Much like my e30 m30, the needles on the gauges jumped all around. When running, you could tap on the speedo and the rpms would jump up. The gas guage seemed to only show either full or empty. This is a typical problem with BMW guage clusters from this era. It is usually either a set of batteries leaking and corroding circuit boards, and/or cold solder joints. Kind of an annoyance, but the real bothersome piece was not knowing if the temperature guage could be trusted.
So I yanked the cluster out and completely disassembled it. The batteries were in decent shape, but they were replaced and relocated external to the cluster. Found a whole row of bad solder joints - check out the pictures below.
After spending an hour scrubbing off the moss on the outside, fixing the gauge cluster, and trying to clean the dash I decided it was time for a freeway speed test to see how highway worthy the car was. I was considering taking it to an autocross; not to race, but just for the road trip.
Got it out on the freeway towards the end of the day, it was threatening rain and starting to get dark, but I wasn't going to be out for long anyway. Felt fine at 30-40 mph, but developed a pretty nasty shimmy over 50-60. As I understand it, bad front suspension bushings on this car are the likely suspect. Between that and a bad rear subframe bushing that clunks on/off load, I decided that was the last time it sees those speeds until I get the suspension fixed on it.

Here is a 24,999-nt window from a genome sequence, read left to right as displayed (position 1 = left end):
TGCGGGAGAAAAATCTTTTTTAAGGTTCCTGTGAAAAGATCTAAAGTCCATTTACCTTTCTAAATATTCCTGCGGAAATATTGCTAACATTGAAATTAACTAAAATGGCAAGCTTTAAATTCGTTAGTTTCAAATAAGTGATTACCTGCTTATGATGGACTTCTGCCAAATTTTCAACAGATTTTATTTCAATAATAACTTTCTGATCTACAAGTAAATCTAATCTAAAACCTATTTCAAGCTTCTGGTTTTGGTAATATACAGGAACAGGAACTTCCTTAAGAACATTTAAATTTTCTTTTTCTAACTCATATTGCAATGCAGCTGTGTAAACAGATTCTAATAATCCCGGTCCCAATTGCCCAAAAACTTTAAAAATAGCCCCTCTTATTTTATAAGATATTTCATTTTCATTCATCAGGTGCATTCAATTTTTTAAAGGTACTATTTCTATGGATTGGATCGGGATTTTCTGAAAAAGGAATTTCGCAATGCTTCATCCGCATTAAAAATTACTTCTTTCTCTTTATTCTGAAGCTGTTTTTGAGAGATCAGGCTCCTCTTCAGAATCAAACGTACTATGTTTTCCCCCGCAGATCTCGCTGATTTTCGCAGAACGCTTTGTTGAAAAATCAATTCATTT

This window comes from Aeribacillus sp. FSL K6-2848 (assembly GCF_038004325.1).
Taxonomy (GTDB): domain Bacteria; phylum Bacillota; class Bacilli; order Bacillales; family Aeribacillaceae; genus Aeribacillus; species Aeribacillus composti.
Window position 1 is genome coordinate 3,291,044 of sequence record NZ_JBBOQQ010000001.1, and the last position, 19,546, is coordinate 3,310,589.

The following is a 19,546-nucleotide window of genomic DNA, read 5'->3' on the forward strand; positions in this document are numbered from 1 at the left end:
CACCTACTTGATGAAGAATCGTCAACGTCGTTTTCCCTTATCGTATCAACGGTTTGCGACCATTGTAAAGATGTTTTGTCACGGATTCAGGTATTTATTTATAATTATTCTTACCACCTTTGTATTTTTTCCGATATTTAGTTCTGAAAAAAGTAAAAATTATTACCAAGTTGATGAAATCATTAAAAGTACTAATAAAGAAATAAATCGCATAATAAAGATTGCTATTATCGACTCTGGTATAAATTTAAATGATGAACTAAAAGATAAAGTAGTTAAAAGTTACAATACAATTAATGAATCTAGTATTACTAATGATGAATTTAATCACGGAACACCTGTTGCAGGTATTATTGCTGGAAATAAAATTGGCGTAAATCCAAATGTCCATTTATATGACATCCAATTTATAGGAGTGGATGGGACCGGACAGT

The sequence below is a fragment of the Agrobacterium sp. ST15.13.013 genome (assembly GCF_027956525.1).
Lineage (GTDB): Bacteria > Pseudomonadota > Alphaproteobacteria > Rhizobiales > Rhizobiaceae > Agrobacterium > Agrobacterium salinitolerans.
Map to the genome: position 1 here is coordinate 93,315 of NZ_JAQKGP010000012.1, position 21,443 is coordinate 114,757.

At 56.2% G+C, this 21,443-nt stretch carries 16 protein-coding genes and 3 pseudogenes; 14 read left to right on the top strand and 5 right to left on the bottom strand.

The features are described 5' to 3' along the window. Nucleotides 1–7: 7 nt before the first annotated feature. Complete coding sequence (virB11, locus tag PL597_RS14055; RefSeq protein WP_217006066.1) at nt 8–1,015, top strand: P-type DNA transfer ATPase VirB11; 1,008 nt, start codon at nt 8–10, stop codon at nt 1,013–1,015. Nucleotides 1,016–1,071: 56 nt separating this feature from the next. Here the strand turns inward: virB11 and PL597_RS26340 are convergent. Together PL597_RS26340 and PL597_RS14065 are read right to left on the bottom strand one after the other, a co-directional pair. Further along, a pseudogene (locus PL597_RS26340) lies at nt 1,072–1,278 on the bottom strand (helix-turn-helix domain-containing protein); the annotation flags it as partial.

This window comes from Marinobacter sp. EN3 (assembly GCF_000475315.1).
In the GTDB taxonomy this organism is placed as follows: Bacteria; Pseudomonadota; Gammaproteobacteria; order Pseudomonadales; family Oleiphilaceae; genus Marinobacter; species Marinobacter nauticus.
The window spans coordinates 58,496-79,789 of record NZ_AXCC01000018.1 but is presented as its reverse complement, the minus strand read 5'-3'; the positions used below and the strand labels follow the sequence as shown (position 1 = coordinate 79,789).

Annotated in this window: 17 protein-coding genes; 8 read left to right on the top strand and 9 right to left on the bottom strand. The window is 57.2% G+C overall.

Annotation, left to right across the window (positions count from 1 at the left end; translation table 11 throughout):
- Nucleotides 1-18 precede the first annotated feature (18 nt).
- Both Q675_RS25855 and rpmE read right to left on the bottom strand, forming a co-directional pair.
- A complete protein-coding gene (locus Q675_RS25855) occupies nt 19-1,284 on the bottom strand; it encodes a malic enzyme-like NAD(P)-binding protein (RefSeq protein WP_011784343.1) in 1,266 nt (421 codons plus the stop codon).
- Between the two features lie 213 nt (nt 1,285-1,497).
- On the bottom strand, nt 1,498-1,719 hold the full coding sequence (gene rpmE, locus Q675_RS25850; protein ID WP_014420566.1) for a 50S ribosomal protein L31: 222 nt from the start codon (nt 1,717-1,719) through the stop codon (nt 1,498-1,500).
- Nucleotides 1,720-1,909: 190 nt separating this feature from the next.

On the way back in I noticed a burning smell... didn't think much of it at first, but it progressively got worse. The combination of smoke filling the cabin, the windshield starting to fog up and the rain obscuring everything came on pretty quick to the point where I had to pull it over and get out of the car. Running through my head was the possibility I screwed something up in the dash and that the dash was about to be on fire. When I first bought the car I had the foresight to buy a fire extinguisher for it, but thankfully it never came to that!
After airing the car out and limping it home in the rain with the windows open (smoke was still coming in, but from who knows where), I'm able to get it back in the garage. Figuring putting a smoking car in a garage full of bikes and tools is not a wise idea , I start poking around to find the problem to make sure it doesn't set everything on fire. Smoke was still coming from the hood vents. Turns out in cleaning the dash I turned the blower speed all the way up, and the fan blower motor was seized. Somehow no fuses were blown, but it was dumping enough current into the blower to start melting the plastics, pushing all the smoke into the cabin.
Deciding I didn't want to see this happen again, I opted for a new fan instead of a junk yard find.